The world’s carbon emissions were flat for three years, leaving many scientists to speculate about if we’d hit a turning point in our fight with climate change.
But on Monday, two new studies threw cold water on the possibility. The findings show the globe’s carbon emissions rose 2 percent in 2017, hitting a new record high. Oh well, it was a good run for those three years.
There are a number of issues at play in the rise, most notably China’s surge in fossil fuel use. But it’s hardly the only culprit.
There’s also two bits of notable hopeful news tucked in the studies: Some countries are getting their act together, and coal use may be declining . They’re small silver linings, but in a world where hope frequently feels like it’s flickering out, they’re worth exploring. Let’s take a look at four graphs from the studies that tell the story of the world’s carbon dioxide.
Global Carbon Emissions Are Rising
Let’s get this out of the way. The world’s carbon emissions took a turn for the worse in 2017.
The U.S. and European Union saw modest decreases in carbon emissions, but they were offset by upticks elsewhere, particularly in China where emissions increased 3.5 percent due to rising fossil fuel use. Natural gas in particular is projected to have increased 12 percent, showing that perhaps it’s not the bridge fuel to a low-carbon economy some make it out to be.
China wasn’t the sole source for the global increase in carbon emissions. India—the world’s other rapidly developing economy—also saw an uptick as did the rest of the world. In other words, every country has work to do when it comes to cutting emissions.
The U.S. Has the Most Carbon-Intensive Lifestyle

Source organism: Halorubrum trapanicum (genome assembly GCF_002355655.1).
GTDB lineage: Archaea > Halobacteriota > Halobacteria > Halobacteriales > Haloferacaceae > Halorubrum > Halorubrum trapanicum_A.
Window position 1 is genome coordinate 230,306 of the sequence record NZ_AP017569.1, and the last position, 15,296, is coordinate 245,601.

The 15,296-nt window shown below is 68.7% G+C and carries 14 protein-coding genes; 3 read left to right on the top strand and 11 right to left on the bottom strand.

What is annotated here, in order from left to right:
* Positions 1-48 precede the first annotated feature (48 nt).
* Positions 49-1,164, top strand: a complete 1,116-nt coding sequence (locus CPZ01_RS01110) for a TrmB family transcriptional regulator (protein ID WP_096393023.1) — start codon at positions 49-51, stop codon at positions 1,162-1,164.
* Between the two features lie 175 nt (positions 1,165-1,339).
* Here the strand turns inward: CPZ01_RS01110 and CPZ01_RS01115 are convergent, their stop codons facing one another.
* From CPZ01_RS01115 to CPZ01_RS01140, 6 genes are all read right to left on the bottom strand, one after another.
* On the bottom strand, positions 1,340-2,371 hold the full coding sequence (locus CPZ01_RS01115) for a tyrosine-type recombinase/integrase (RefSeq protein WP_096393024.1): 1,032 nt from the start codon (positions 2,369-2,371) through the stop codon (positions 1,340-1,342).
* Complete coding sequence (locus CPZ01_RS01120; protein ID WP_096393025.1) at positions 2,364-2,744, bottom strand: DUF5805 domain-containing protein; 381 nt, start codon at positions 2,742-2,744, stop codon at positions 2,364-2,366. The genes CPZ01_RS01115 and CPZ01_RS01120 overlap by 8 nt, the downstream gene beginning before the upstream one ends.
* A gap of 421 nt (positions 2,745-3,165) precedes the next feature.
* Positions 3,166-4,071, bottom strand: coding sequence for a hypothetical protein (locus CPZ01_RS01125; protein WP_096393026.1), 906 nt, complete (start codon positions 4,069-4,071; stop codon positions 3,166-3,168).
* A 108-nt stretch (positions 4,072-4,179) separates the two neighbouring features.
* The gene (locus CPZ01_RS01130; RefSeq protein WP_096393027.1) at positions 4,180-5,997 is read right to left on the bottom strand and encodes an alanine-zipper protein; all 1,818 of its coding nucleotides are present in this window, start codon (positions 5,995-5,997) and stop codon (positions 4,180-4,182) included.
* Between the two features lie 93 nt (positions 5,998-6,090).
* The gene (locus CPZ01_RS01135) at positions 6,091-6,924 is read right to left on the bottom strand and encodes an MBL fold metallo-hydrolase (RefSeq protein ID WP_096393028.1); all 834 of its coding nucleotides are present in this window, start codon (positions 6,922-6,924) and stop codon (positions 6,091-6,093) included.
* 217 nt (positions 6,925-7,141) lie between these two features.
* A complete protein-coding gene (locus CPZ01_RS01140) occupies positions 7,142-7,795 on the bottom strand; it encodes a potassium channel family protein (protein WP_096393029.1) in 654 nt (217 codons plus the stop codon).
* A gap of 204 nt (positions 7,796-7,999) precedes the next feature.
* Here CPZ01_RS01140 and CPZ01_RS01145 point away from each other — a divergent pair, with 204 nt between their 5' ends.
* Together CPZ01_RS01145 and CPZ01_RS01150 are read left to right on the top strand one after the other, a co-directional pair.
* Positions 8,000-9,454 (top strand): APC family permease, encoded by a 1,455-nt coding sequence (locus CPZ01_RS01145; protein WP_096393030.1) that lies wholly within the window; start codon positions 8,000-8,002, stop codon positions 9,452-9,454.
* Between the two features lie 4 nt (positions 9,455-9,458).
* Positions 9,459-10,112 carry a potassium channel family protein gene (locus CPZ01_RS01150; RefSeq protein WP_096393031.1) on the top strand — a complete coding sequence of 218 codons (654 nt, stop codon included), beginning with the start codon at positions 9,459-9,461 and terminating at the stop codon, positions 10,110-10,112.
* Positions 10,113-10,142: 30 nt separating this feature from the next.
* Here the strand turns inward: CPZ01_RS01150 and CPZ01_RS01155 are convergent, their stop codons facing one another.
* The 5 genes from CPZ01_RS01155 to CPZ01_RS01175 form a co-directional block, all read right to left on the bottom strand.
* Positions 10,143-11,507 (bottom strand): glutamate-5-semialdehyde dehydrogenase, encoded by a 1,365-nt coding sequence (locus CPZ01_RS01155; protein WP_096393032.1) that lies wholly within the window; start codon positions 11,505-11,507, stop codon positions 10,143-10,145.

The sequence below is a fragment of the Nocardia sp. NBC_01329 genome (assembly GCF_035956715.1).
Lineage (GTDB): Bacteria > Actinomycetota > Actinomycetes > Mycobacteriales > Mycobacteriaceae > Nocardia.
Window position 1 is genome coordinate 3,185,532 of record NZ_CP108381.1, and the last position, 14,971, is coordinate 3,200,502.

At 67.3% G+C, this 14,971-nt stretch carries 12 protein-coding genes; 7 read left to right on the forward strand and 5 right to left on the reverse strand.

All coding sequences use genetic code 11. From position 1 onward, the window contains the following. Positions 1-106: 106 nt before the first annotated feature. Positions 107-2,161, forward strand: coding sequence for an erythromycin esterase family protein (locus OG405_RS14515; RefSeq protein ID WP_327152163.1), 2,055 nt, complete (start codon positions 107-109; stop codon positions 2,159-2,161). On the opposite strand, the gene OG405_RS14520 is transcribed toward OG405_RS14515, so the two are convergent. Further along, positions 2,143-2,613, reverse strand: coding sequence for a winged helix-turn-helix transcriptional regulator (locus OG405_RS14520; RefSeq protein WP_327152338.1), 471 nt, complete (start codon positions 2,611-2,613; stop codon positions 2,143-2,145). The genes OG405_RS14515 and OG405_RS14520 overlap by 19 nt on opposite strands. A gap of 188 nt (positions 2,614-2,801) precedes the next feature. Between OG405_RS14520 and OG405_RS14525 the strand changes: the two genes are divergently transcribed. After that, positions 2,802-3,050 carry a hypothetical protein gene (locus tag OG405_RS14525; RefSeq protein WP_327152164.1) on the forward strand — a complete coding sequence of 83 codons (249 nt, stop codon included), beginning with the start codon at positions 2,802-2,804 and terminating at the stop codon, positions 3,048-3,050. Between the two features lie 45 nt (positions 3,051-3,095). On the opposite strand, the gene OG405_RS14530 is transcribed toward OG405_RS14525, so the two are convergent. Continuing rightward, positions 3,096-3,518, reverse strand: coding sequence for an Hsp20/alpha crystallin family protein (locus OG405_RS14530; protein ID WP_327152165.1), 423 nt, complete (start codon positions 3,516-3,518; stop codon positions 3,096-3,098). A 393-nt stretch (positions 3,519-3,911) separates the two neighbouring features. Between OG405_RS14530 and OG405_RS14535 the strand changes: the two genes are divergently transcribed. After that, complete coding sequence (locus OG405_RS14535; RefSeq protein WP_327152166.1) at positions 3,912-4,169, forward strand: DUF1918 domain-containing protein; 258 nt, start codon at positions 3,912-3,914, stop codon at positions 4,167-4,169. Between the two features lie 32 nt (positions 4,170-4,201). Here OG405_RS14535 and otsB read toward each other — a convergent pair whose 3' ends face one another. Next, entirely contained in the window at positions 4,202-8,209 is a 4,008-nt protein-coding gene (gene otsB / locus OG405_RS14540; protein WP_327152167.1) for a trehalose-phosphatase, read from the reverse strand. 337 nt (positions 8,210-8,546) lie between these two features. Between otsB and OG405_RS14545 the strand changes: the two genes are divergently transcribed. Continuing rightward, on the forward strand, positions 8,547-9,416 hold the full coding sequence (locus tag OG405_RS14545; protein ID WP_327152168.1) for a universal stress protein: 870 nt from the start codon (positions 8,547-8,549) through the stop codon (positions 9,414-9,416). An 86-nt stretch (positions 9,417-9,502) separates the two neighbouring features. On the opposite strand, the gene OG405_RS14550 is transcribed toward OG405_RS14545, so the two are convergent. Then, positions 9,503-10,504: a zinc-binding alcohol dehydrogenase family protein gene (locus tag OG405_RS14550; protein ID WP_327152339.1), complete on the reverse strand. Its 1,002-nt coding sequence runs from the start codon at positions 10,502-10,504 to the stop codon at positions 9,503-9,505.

While U.S. emissions have dropped for three years running, it’s hardly a climate do-gooder. Of all the countries and regions analyzed in the two studies, the U.S. has the most carbon-heavy population, and no other countries are even close.
Carbon emissions per capita in the U.S. were more than double its nearest competitor, China, in 2016. Speaking of, 2016 marks the second year that China has topped the European Union in per-capita emissions. That speaks to China’s increasingly Western lifestyle as much as it does its rising emissions.
Coal Continues to Decline
On the down side, oil, gas and cement—all major sources of carbon dioxide emissions—rose in 2016. But let’s look on the bright side: Coal use declined for the third year in a row.
Coal is still far and away the largest source of carbon emissions. But that’s exactly why its decline is important. Equally notable: The decline is happening in the U.S. and China, underscoring that it’s not just one country driving the drop. Both countries have also been installing renewables at record rates (though that clearly hasn’t been enough to offset the growth of emissions in China).
The Economy Continues to Split From Carbon Emissions
The big news of the past three years has been the flatlining of carbon emissions even as the world’s economy continued to grow. This year is definitely a different story with emissions growing again, but the gulf between emissions and economic growth remains a wide one.
Even more notable is that 22 countries saw carbon pollution decline significantly while economic growth continued. Those countries—which includes major economies like the U.S., the United Kingdon, and France—represent 20 percent of the world’s emissions according to the new studies.
In some cases, the decline is due to both rising natural gas and renewables use such as the U.S. In others, hydropower and renewables have been the big driver (Sweden and Ireland for example).
There’s no denying economic growth has been the underlying driver of carbon pollution, and by extension climate change. And despite the decline in emissions in some quarters, fossil fuels are still a key to economic growth.
But climate change is a zero sum game. At the current rate, the world has about a decade until it has burned enough fossil fuels to make reaching the ambitious goal to limit the temperature rise to 1.5 degree Celsius impossible (and let’s be honest, we need a wholesale course correction now, a pivot which is unlikely to happen).
Beyond that, we have a few decades before we blow past the 2°C goal outlined in the Paris Agreement. As international negotiators meet in Bonn this week to talk how to meet that goal, these new findings are a reminder of the daunting task ahead as well as lessons for how to start righting the ship.